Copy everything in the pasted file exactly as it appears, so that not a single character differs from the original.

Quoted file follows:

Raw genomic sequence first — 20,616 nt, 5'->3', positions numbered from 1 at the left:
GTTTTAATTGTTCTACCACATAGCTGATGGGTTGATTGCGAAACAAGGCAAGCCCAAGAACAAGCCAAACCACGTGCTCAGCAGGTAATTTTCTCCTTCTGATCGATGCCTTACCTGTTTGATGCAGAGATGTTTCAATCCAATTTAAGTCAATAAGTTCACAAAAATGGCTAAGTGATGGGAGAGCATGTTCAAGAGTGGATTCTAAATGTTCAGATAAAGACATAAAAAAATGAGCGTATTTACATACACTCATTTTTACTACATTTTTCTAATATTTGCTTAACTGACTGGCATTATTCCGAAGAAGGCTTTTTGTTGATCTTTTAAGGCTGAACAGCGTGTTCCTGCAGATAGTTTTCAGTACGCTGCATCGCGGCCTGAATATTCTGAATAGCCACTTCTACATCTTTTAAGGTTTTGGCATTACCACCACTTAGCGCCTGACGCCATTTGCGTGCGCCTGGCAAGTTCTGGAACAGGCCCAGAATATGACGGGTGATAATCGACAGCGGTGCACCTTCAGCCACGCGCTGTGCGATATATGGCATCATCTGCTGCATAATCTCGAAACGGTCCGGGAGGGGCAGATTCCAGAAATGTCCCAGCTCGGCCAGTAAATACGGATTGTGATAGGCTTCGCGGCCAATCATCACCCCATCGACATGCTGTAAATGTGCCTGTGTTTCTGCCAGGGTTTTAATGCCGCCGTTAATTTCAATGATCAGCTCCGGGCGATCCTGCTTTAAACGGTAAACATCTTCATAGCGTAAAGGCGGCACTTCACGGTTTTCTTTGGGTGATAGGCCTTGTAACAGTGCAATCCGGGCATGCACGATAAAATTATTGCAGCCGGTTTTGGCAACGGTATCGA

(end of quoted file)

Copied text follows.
Raw genomic sequence first — 20,616 nt, 5'->3', positions numbered from 1 at the left:
GTTTTAATTGTTCTACCACATAGCTGATGGGTTGATTGCGAAACAAGGCAAGCCCAAGAACAAGCCAAACCACGTGCTCAGCAGGTAATTTTCTCCTTCTGATCGATGCCTTACCTGTTTGATGCAGAGATGTTTCAATCCAATTTAAGTCAATAAGTTCACAAAAATGGCTAAGTGATGGGAGAGCATGTTCAAGAGTGGATTCTAAATGTTCAGATAAAGACATAAAAAAATGAGCGTATTTACATACACTCATTTTTACTACATTTTTCTAATATTTGCTTAACTGACTGGCATTATTCCGAAGAAGGCTTTTTGTTGATCTTTTAAGGCTGAACAGCGTGTTCCTGCAGATAGTTTTCAGTACGCTGCATCGCGGCCTGAATATTCTGAATAGCCACTTCTACATCTTTTAAGGTTTTGGCATTACCACCACTTAGCGCCTGACGCCATTTGCGTGCGCCTGGCAAGTTCTGGAACAGGCCCAGAATATGACGGGTGATAATCGACAGCGGTGCACCTTCAGCCACGCGCTGTGCGATATATGGCATCATCTGCTGCATAATCTCGAAACGGTCCGGGAGGGGCAGATTCCAGAAATGTCCCAGCTCGGCCAGTAAATACGGATTGTGATAGGCTTCGCGGCCAATCATCACCCCATCGACATGCTGTAAATGTGCCTGTGTTTCTGCCAGGGTTTTAATGCCGCCGTTAATTTCAATGATCAGCTCCGGGCGATCCTGCTTTAAACGGTAAACATCTTCATAGCGTAAAGGCGGCACTTCACGGTTTTCTTTGGGTGATAGGCCTTGTAACAGTGCAATCCGGGCATGCACGATAAAATTATTGCAGCCGGTTTTGGCAACGGTATCGA